When compost heats up, much of the organic material is quickly degraded. This holds true for oils and fats, or in the words of scientists, “Based on evidence on the composting of grease trap wastes, lipids [fats] can be utilized rapidly by bacteria, including actinomycetes, under thermophilic conditions.” The problem with the materials on the “banned” list is that they may require thermophilic composting conditions for best results. Otherwise, they can just sit in the compost pile and only very slowly decompose. In the meantime, they can look very attractive to the wandering dog, cat, raccoon, or rat. Ironically, when the forbidden materials, including humanure, are combined with other compost ingredients, thermophilic conditions will prevail. When humanure and the other controversial organic materials aresegregated from compost, thermophilic conditions may not occur at all. This is a situation that is probably quite common in most backyard compost piles. The solution is not to segregate materials from the pile, but to add nitrogen and moisture, as are commonly found in manure.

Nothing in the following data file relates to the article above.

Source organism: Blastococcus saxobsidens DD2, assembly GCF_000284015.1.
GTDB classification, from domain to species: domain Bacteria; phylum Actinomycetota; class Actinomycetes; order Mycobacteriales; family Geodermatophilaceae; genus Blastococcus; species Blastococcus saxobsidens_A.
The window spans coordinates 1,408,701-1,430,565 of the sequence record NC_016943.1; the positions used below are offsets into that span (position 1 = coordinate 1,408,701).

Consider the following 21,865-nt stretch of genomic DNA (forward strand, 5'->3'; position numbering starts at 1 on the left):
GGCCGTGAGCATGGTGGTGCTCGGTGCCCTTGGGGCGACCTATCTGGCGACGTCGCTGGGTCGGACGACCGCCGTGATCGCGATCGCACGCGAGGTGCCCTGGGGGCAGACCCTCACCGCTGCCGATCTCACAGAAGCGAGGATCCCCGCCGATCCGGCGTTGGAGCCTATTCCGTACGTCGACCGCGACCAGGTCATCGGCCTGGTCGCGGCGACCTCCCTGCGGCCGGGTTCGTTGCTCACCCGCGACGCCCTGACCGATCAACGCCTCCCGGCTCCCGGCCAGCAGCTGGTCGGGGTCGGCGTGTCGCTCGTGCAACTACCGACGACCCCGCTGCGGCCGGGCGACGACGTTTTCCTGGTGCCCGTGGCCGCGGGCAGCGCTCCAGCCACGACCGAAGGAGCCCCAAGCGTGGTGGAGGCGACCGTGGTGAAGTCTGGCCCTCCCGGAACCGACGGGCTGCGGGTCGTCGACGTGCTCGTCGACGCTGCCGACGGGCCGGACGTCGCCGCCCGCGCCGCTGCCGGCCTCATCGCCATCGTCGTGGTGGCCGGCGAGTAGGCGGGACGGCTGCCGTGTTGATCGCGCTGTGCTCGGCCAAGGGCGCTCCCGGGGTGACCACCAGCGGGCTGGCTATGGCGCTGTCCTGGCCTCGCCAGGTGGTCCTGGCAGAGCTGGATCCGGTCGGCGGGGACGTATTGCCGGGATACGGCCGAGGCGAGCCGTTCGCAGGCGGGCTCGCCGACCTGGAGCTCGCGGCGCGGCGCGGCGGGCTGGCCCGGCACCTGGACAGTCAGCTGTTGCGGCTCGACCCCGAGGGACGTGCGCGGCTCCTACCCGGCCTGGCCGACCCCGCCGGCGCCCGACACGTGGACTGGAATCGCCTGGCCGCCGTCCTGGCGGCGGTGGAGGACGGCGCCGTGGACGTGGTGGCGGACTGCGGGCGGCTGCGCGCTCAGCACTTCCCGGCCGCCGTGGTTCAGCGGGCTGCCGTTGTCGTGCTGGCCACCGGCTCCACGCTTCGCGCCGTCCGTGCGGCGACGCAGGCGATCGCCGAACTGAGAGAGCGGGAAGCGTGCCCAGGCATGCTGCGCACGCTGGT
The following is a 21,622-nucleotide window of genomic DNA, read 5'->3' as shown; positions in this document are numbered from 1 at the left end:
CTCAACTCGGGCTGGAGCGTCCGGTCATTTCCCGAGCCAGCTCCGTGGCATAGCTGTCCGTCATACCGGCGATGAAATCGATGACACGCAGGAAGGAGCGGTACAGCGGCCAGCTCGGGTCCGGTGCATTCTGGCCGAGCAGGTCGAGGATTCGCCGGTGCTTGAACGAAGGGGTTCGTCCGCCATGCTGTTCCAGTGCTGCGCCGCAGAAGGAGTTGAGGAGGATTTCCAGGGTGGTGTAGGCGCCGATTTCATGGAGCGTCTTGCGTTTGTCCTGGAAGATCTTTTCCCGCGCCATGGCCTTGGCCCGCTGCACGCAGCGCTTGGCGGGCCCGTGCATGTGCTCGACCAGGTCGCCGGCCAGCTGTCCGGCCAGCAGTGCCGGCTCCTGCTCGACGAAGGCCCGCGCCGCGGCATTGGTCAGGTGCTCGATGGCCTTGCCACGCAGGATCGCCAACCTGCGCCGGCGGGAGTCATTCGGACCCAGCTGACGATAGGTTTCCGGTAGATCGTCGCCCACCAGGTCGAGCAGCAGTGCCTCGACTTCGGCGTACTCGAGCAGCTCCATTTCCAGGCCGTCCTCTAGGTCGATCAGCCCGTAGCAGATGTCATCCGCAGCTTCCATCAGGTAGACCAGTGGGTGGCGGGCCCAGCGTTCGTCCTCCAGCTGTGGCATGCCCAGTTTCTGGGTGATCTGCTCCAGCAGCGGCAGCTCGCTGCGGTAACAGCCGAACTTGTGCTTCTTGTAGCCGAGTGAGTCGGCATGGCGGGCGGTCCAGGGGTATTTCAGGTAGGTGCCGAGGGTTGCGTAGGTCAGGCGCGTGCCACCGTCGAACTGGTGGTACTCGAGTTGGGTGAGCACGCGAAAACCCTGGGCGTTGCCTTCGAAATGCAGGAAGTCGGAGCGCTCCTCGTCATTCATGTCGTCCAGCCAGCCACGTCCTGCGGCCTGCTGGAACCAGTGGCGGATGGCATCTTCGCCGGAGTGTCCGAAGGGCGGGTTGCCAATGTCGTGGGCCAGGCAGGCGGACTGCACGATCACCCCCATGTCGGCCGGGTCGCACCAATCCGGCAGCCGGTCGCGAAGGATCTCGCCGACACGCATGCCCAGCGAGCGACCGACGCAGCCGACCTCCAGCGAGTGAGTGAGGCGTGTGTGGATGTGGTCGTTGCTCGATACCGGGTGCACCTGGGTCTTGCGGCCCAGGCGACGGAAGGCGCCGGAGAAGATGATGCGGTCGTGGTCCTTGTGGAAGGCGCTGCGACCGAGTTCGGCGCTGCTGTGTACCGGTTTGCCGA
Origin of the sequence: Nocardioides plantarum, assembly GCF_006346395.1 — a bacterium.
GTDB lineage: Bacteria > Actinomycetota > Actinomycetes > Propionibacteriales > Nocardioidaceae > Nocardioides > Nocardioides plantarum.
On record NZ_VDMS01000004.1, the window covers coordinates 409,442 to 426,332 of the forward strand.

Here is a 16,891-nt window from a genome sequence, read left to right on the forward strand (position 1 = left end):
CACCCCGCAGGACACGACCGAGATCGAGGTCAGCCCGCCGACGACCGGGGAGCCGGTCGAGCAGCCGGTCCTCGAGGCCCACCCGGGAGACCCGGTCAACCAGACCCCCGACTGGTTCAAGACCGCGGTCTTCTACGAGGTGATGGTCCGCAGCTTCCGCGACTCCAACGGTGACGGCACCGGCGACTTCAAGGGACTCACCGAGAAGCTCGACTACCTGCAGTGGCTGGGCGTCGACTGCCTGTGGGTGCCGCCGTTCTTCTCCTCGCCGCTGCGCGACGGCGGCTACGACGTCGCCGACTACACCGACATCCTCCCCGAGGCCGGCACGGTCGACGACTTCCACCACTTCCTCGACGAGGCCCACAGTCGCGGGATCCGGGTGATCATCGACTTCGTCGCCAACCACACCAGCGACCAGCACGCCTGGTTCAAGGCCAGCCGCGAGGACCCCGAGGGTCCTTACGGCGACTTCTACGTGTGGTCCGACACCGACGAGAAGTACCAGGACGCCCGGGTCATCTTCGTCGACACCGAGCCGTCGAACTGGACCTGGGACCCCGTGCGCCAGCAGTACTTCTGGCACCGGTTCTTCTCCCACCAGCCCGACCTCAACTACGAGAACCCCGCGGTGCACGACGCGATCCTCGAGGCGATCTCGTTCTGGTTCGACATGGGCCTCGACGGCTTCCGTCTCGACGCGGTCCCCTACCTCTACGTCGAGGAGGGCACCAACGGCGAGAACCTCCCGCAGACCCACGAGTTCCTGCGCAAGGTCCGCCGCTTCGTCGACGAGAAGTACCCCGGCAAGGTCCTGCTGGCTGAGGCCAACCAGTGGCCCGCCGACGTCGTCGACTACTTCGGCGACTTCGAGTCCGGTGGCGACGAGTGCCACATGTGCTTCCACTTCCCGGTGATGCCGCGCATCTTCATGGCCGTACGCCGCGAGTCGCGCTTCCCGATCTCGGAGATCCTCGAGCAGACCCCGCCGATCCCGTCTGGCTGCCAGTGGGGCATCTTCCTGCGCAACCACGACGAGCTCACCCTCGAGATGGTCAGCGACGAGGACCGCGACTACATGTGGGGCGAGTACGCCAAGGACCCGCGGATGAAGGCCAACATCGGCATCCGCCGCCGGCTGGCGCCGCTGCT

As such, compost educators would provide a better service to their students if they told them the truth: almost any organic material will compost — rather than give them the false impression that some common food materials will not. Granted, some things do not compost very well. Bones are one of them, but they do no harm in a compost pile.

Nevertheless, toxic chemicals should be kept out of the backyard compost pile. Such chemicals are found, for example, in some “pressure treated” lumber that is saturated with cancer-causing chemicals such as chromated copper arsenate. What not to compost: sawdust from CCA pressure treated lumber, which is, unfortunately, a toxic material that has been readily available to the average gardener for too many years (but now largely banned by the EPA).

 

Excerpt from The Humanure Handbook — Chapter Three: Microhusbandry by Joe Jenkins